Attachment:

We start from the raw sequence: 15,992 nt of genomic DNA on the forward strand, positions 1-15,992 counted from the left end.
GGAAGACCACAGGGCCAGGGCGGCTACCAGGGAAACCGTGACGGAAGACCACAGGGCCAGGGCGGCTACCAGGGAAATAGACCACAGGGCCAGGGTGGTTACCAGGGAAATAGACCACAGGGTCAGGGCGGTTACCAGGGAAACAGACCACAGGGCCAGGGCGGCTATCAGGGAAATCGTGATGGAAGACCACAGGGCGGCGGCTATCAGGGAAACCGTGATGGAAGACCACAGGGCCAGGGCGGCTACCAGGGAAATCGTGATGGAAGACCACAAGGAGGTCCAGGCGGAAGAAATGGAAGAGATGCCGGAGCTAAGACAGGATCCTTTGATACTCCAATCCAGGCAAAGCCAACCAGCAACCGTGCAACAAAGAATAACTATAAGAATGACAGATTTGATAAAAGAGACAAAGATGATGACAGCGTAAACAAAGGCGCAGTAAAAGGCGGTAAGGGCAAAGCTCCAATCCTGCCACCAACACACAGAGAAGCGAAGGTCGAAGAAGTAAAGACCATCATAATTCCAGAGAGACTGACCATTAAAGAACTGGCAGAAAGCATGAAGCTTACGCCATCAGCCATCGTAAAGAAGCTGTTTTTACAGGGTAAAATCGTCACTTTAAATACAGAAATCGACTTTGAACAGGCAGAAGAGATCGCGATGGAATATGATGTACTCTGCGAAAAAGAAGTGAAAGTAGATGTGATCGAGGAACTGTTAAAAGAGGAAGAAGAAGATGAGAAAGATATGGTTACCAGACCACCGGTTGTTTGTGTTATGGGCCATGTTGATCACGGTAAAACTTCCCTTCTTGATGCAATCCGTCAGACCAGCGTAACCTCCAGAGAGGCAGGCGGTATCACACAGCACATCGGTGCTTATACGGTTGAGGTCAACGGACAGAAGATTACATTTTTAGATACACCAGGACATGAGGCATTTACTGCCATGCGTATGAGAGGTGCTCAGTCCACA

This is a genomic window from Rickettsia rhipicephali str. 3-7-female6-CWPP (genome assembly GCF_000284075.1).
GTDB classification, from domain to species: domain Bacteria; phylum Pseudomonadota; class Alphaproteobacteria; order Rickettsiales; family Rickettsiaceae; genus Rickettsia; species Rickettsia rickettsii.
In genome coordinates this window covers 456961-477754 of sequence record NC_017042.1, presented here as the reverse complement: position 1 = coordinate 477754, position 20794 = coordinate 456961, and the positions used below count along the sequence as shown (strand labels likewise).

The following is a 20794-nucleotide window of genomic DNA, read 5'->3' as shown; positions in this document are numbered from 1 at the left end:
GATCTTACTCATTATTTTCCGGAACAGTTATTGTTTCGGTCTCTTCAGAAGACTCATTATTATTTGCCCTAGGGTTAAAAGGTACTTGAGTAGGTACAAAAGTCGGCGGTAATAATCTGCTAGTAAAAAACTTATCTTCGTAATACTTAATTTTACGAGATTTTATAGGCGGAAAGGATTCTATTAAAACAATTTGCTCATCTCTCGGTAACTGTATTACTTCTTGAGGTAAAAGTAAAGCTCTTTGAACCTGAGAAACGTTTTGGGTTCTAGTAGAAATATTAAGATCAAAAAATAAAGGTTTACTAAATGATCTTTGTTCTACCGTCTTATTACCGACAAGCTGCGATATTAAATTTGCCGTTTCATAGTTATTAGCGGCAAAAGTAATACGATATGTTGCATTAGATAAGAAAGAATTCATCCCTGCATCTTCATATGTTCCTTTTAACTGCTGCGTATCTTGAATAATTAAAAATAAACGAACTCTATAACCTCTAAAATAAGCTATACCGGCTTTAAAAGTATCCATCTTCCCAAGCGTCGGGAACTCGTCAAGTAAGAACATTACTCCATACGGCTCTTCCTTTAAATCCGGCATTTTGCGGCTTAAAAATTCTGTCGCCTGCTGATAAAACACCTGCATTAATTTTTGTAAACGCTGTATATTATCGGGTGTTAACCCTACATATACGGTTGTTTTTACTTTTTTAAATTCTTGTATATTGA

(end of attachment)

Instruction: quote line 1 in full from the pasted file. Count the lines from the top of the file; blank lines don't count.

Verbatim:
We start from the raw sequence: 15,992 nt of genomic DNA on the forward strand, positions 1-15,992 counted from the left end.